Thus, face-to-face events and online groups successfully complement each other: the former allows you to concentrate on some specific topics, while the latter provides broad discussions. Face-to-face events provide an opportunity for in-depth and high-quality analysis, and online provides an efficient discussion of news. Both are expanding the community but in different ways.

However, it seems that starting from a certain point, an IM group needs a promotion similar to that of face-to-face events. This may be especially important at the start since the activity in an IM group (and, therefore, its efficiency) depends on its size.

Other Groups and Tools

Four of the NOGs I contacted - ArmNOG, CSNOG, IT_NOG, and ENOG - run mailing lists parallel to their IM groups. In the case of ArmNOG, traffic on the mailing list is comparable to what's seen on the IM group (1-2 messages per day). In the case of CSNOG and ENOG, the mailing lists are used mainly for announcements. The Iranian NOG shut their mailing list down, while NOG.KZ never had one. It is worth mentioning that in the ENOG region, community members complained that they were missing important news despite the existence of a mailing list. ENOG also has a Facebook group but the community seems to prefer Telegram.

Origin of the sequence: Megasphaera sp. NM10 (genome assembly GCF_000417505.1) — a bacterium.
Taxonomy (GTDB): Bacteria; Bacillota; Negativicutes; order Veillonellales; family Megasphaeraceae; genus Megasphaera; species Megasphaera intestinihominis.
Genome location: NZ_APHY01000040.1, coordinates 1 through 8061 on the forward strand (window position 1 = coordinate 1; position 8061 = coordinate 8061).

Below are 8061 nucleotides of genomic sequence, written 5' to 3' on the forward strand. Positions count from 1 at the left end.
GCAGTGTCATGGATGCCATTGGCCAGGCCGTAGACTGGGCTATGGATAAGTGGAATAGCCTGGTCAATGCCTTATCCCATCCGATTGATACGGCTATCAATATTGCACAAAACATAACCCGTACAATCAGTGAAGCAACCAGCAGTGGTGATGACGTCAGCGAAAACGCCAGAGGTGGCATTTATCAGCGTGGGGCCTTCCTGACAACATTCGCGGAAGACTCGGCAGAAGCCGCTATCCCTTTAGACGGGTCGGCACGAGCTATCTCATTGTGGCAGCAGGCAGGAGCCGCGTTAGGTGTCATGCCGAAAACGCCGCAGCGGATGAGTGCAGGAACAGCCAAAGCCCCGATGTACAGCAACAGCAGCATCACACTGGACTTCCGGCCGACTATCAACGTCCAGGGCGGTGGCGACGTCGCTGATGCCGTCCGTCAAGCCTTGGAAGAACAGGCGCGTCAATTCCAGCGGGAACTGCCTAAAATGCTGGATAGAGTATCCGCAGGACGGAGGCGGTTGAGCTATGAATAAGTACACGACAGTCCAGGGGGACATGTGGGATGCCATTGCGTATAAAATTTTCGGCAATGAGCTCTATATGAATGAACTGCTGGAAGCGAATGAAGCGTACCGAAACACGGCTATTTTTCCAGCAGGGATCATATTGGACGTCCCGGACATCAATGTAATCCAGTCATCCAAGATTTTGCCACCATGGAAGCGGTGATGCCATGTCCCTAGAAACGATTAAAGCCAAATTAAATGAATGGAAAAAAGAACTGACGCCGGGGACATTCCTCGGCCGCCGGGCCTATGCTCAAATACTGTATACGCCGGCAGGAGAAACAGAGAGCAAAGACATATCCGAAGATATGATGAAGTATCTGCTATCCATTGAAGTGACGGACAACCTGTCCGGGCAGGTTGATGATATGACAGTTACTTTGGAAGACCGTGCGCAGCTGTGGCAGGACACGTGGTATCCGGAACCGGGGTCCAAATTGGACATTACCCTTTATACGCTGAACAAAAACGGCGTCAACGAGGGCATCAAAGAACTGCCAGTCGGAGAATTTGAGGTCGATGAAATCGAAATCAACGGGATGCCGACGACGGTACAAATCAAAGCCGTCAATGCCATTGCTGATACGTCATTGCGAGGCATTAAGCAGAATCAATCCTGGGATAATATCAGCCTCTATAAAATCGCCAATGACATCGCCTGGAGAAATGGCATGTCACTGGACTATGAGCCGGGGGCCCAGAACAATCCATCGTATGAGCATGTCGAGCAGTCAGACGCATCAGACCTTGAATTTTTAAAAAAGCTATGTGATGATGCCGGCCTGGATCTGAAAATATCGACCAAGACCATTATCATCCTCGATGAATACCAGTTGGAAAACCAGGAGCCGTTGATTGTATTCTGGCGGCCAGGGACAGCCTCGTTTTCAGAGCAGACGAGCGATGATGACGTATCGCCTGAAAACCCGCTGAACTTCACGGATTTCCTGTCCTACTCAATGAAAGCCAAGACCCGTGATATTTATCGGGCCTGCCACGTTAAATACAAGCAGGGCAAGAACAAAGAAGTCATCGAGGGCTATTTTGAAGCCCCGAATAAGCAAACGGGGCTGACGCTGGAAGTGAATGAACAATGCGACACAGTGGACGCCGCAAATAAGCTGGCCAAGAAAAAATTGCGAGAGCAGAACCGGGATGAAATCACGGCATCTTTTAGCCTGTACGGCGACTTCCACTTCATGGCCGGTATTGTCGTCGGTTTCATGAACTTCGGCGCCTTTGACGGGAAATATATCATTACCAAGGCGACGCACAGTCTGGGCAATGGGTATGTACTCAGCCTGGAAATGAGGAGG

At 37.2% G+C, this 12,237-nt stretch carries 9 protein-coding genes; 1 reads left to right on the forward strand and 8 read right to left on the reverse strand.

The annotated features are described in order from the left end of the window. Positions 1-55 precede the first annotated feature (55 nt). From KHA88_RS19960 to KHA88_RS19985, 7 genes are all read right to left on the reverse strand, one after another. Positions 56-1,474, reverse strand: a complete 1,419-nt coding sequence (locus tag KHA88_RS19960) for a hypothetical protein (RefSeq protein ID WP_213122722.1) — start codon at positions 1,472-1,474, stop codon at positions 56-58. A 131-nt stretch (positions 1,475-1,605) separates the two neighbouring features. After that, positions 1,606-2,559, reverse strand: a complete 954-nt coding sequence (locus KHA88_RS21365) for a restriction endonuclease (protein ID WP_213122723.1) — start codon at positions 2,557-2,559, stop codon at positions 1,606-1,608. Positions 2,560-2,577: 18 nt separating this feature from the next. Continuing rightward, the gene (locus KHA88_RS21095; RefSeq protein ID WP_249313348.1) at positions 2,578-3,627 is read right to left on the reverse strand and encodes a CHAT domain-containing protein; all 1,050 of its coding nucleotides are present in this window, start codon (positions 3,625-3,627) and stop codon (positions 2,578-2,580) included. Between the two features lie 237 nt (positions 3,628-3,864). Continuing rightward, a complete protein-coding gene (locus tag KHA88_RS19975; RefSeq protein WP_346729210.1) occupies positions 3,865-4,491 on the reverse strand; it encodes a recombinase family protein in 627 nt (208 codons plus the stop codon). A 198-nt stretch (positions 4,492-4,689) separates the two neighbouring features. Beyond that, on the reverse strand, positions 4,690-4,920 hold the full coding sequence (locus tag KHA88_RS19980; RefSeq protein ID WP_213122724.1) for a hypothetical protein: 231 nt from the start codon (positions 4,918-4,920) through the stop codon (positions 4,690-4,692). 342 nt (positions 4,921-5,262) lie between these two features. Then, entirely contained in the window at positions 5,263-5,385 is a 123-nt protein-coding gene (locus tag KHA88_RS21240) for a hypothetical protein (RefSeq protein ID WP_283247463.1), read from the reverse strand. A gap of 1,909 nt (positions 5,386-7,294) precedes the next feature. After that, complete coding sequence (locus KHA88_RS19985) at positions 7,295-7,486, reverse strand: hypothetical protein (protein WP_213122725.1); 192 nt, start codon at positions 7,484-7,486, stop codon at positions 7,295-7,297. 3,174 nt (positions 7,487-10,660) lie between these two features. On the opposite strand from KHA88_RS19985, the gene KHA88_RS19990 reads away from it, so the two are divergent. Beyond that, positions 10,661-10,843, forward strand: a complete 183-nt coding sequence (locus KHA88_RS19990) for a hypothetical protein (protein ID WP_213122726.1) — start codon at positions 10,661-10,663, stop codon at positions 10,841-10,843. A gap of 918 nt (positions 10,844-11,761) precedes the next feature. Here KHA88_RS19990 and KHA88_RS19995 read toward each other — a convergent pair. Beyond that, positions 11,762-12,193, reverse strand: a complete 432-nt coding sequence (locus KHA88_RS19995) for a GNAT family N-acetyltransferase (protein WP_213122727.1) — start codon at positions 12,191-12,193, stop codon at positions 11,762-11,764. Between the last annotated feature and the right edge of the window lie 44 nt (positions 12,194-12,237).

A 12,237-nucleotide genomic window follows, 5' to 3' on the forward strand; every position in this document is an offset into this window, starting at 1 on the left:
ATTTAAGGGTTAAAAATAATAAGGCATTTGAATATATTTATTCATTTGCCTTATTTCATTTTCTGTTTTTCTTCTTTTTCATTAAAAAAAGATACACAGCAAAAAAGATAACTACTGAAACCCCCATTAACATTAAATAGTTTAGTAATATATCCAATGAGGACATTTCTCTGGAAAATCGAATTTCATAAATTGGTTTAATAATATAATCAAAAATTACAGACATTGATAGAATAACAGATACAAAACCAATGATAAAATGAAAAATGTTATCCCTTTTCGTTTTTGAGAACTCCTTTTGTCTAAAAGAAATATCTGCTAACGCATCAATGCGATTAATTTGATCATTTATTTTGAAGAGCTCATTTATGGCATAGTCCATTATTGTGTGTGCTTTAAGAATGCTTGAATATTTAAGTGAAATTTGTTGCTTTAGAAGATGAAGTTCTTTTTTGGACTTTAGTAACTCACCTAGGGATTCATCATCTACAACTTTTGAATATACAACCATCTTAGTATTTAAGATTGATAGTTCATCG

In the case of Kazakhstan and the ENOG region, there are parallel independent Telegram groups in Telegram, which are dedicated to the topic of telecom and/or IT. Some of them are smaller than the NOG’s group, some are much more crowded (thousands of participants), but there is no competition between them. There are regular tips for participants of one group to address questions to another where it will likely be better answered. In the case of Iran, there are also parallel independent Telegram groups for telecom people, but the IRNOG group is preferred due to less spam and more focus.

In sum, in comparison to other tools and platforms available, IM groups stand out as the preferred means of keeping informed and staying connected for many participating in these local communities today.

Topics

The most discussed topics fall into three main categories:

  • Large-scale network accidents,
  • Discussion of parallel events (RIPE Meetings, IETF etc.)
  • Regulatory initiatives of governments

Responses to the questionnaire also indicate that a lot of discussion revolves around inter-operator interaction. This includes discussion of network technologies and searches for contacts or recommendations for solving operational problems.